16. A system comprising a vertical contacting means, a vertical riser means of small cross-sectional area situated within said contacting means, said transfer means being equipped with control means which imposes a pressure drop and positioned above the point of injection of said inert gas whereby a suspension of iinely divided solids is transported upwardly from the contacting means, an elevated collection means which is connected with the upper end of said vertical riser means whereby said collection means is in direct communication with said contacting means, a vertical hopper means circumscribing said vertical riser and situated below said collection means whereby said collection `means is in open communication with said contacting means, a transfer means whereby finely divided solids are transferred downwardly from said collection means, and means for injecting an inert gas into the transfer means.

17. A system comprising a first vertical contacting means, an elevated collection means situated above said contacting means, a vertical riser means of small crosssectional area situated within said contacting means and extending from the bottom part thereof to the said elevated collection zone whereby finely divided solids are transported as a suspension from the contacting means to the collection means, a vertical hopper means situated above said contacting means and below said collection means and ciroumscribing said riser means whereby the said collection means is in open communication with the contacting means whereby finely divided material is transferred from the former to `the latter, a transfer means connected to said elevated collection means and adapted to receive finely divided solid material therefrom, means for injecting an inert gas into. said transfer means, said transfer means being equipped with control means which imposes a pressure drop and positioned above the point of injection of said inert gas, a second Vertical contacting means connected with said transfer means and adapted to receive the downflowing -rnass of finely divided solid material therefrom, a second transfer means connected to said second contacting means and adapted -to receive finely divided solid material therefrom and flowing the same downwardly, means for injecting inert gas into said second transfer means and said second transfer means being connected with said first contacting means such that lthe downiiowing mass of finely divided solid material is transferred to said first contacting means.

18. The system of claim 17 wherein the transfer means are inclined at an angle of at least about 45 from a horizontal level.

19. A system comprising a vertical cylindrical contacting vessel, a vertical cylindrical collection vessel situated at an elevated position with respect to said contacting vessel, a vertical upflowing conduit of small crosssectional area situated Within said contacting vessel and extending from the bottom part thereof to said collection vessel and adapted to transfer finely divided solid material from the contacting vessel to the collection vessel, a vertical cylindrical hopper situated above said contacting vessel and below said collection vessel and circumscribing said vertical upowing conduit whereby it is adapted to receive finely divided solid material from the collection Vessel and transfer the same to the said contacting vessel, a second vertical cylindrical contacting vessel, a iirst transfer conduit interconnecting said collection vessel with the second contacting vessel and adapted to pass a mass of finely divided solid material downwardly from the former to the latter, means for injecting an inert gas into said transfer conduit, said transfer conduit being equipped with control means which imposes a pressure drop and positioned above the point of injection of said inert gas, a second transfer conduit interconnecting the bottom part of said second contacting vessel with the first contacting vessel whereby i'inely divided solid material is transferred from the former to the latter, and means for injecting an inert gas into the second transfer conduit.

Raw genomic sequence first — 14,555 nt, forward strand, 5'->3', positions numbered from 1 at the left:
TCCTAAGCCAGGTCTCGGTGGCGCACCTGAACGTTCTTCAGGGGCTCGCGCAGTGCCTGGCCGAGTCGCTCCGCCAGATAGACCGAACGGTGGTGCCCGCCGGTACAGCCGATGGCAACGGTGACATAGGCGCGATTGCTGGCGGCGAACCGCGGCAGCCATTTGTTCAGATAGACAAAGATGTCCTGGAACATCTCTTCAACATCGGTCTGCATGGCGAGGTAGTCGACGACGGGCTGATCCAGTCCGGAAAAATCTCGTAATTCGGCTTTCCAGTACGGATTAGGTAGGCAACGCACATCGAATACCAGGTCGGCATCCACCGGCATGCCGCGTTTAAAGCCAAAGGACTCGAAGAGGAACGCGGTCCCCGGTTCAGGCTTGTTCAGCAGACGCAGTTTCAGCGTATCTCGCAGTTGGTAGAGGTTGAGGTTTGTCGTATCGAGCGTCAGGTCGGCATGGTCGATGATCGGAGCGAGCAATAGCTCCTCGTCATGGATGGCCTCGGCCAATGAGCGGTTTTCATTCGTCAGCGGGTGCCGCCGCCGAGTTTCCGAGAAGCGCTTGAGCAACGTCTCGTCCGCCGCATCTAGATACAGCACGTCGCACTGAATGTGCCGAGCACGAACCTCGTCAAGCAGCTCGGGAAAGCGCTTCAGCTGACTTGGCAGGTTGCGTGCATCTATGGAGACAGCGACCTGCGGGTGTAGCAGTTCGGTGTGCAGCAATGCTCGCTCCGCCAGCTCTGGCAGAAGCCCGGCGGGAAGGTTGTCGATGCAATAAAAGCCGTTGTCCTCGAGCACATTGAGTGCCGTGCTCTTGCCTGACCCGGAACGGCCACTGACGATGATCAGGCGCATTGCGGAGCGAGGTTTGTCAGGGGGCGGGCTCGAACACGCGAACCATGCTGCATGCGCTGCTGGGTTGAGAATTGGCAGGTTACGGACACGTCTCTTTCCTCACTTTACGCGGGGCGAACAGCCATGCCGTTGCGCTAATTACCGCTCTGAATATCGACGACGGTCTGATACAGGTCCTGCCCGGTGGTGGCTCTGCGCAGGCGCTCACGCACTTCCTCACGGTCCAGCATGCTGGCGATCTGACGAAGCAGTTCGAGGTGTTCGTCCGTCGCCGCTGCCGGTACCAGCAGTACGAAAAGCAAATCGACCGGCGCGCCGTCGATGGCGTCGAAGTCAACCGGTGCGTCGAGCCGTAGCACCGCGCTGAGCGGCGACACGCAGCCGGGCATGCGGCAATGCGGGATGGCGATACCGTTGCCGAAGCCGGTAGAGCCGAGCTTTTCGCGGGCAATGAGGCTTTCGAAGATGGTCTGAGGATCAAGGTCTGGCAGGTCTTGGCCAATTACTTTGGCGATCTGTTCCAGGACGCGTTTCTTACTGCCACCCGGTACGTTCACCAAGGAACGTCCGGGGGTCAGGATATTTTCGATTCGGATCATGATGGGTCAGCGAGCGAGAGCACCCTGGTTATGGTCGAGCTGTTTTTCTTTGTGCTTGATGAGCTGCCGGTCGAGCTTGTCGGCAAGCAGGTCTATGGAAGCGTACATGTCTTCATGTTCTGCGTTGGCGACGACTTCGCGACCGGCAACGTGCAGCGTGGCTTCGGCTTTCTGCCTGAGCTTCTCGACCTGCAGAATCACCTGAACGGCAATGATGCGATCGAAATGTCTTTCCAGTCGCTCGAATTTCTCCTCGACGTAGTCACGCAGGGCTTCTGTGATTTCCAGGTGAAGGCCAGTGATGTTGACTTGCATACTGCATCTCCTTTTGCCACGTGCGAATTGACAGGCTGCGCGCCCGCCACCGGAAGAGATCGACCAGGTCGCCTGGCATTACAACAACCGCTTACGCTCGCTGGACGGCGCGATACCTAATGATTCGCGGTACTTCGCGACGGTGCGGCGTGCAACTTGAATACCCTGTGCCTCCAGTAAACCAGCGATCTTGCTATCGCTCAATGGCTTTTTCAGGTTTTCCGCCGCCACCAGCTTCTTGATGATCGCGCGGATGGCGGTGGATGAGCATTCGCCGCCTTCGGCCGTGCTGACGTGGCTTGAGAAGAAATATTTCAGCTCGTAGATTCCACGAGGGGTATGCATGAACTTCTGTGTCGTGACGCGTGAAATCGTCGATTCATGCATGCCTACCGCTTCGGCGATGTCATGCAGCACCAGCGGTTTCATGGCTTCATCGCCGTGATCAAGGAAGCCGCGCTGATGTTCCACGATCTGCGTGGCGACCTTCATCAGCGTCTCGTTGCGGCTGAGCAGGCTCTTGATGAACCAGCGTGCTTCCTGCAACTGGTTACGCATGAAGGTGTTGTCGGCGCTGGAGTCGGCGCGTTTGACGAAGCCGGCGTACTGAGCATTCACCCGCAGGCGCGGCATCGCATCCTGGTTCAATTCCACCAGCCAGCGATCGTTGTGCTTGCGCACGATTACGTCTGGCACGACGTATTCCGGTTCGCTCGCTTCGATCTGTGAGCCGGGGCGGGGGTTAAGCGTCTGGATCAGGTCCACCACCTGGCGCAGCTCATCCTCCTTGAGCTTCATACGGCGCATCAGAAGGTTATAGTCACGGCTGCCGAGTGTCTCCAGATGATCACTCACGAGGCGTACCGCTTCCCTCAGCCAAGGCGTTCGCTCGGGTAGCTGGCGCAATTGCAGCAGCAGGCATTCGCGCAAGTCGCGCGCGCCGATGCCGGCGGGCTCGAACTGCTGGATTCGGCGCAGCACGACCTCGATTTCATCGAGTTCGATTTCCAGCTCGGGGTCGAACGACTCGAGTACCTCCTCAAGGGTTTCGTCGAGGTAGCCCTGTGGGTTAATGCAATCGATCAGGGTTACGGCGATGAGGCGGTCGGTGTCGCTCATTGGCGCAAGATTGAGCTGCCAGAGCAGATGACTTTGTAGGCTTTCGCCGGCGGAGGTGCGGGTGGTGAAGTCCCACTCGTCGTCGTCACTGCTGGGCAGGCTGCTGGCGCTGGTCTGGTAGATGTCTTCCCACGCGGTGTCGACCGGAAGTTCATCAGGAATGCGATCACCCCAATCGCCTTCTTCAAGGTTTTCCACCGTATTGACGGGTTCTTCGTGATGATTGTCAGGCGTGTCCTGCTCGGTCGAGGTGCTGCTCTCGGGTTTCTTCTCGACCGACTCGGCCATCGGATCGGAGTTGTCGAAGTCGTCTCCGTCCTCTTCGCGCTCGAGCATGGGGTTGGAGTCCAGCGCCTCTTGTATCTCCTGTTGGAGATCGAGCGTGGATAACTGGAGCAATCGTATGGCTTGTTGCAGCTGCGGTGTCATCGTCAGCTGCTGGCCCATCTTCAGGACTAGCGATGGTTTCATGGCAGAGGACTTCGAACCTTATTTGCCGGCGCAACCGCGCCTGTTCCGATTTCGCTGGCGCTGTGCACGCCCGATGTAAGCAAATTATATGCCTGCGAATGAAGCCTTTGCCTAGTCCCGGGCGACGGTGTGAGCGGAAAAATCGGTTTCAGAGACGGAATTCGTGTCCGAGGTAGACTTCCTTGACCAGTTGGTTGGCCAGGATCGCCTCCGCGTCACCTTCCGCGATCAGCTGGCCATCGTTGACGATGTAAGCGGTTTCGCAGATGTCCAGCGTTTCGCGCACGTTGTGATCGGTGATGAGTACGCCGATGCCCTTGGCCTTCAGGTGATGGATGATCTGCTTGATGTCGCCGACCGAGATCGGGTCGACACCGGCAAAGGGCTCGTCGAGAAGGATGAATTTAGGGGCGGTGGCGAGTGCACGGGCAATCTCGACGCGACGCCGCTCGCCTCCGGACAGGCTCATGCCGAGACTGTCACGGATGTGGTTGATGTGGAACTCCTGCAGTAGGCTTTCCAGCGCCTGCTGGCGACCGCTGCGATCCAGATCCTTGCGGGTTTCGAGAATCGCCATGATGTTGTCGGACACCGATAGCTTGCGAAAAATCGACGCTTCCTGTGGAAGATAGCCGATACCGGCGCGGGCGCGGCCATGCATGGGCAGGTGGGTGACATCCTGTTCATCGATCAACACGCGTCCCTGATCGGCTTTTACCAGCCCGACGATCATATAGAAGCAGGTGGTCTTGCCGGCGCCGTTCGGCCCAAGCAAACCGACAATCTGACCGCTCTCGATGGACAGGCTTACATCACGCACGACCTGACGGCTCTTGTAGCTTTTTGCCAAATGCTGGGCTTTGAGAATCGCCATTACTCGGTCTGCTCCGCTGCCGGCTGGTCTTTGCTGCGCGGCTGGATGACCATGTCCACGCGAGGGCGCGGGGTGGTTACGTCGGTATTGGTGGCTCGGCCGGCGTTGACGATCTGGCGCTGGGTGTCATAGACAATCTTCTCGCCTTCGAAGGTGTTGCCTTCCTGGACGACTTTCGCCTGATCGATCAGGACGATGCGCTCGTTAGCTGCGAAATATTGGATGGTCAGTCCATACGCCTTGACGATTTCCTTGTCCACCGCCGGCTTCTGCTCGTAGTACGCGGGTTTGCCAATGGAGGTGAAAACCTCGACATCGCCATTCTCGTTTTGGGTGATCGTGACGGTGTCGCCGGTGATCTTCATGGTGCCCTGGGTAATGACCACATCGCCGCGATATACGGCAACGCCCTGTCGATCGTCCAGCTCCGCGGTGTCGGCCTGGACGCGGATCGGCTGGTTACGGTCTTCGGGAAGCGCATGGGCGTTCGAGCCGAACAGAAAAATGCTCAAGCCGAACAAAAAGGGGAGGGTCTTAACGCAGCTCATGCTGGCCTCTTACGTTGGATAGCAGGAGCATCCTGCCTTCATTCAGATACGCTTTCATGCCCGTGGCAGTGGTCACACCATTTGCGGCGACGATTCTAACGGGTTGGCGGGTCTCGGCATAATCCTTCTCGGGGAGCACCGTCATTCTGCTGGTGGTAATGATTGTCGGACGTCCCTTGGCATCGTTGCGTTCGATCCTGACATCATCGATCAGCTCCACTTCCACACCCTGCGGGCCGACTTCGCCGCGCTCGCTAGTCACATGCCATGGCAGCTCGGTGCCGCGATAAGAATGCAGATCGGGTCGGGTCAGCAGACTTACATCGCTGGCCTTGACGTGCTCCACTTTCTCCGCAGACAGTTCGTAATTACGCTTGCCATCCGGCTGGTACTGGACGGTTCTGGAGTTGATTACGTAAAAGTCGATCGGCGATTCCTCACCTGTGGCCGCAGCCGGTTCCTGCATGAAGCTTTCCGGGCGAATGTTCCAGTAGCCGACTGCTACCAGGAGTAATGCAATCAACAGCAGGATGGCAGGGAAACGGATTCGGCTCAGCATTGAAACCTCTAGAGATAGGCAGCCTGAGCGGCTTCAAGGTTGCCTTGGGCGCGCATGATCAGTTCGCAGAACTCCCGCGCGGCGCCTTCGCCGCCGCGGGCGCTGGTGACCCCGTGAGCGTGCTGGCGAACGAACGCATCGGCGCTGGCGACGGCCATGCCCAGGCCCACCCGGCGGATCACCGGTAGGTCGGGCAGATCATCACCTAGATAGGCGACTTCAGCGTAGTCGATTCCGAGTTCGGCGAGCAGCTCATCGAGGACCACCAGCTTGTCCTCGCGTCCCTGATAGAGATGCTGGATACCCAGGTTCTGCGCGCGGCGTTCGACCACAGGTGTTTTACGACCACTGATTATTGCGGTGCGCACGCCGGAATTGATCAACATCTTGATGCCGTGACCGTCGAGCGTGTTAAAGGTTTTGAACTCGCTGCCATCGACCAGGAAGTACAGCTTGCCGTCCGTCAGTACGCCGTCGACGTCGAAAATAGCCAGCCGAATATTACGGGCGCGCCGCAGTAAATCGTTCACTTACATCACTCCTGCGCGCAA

20. A system comprising a vertical cylindrical reactor vessel, an elevated vertical cylindrical stripping vessel, a vertical upowing conduit of small cross-sectional area situated within said reactor and having its lower end in open communication with the bottom part of said reaction vessel and the upper end connected with said stripping vessel whereby iinely divided solid material is transferred upwardly from the reaction vessel to the stripping vessel, a vertical cylindrical hopper situated below said stripping vessel and above said reaction vessel and circumscribing said upflowing conduit whereby iinely divided solid material is transferred downwardly from the stripping vessel to the reactor vessel, a vertical cylindrical regeneration vessel, a .first transfer conduit interconnecting said stripping vessel with the upper part of said regeneration vessel and inclined at an angle of at least about 30 from a horizontal level, means for injecting an inert gas into said transfer conduit, said transfer conduit being equipped with control means which imposes a pressure drop and positioned above the point of injection of said inert gas, a second transfer conduit connecting the bottom part of said regeneration vessel with the upper part of said reaction vessel such that finely divided solid material ows downwardly from the regeneration vessel to the reaction vessel and the transfer conduit is inclined at an angle of at least 30 from a horizontal level, and means for injecting an inert gas into said second transfer conduit, said transfer conduit being equipped with control means which imposes a pressure drop and positioned above the point of injection of said inert gas.

References Cited in the le of this patent UNITED STATES PATENTS 2,439,811 Jewell Apr. 20, 1948 2,444,990 Hcmminger Iuly 13, 1948 2,533,666 Gunness Dec. 12, 1950 2,541,077 Leier Feb. 13, 1951 2,589,124 Packie Mar. 11, 1952 2,595,909 Trainer May 6, 1952 2,597,346 Leffer May 20, 1952 2,695,866 McGrath Nov. 30, 1954 2,740,750 Howard Apr. 3, 1956 2,761,820 Snuggs et al. Sept. 4, 1956 OTHER REFERENCES Rogers; P, 220, Pumps and Hydraulics, 1921, TU 8401-139,

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Referenced by
Citing PatentFiling datePublication dateApplicantTitle
US2962436 *Sep 22, 1958Nov 29, 1960Kellogg M W CoMethod for transferring solids from a stripping zone
US2968608 *Sep 22, 1958Jan 17, 1961Kellogg M W CoRestricting product recovery system to minimize pressure surges
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Classifications
U.S. Classification208/164, 422/214, 422/223, 422/144
International ClassificationB01J8/26, B01J8/18, B01J8/24
Cooperative ClassificationB01J8/26, B01J8/1881
European ClassificationB01J8/26, B01J8/18M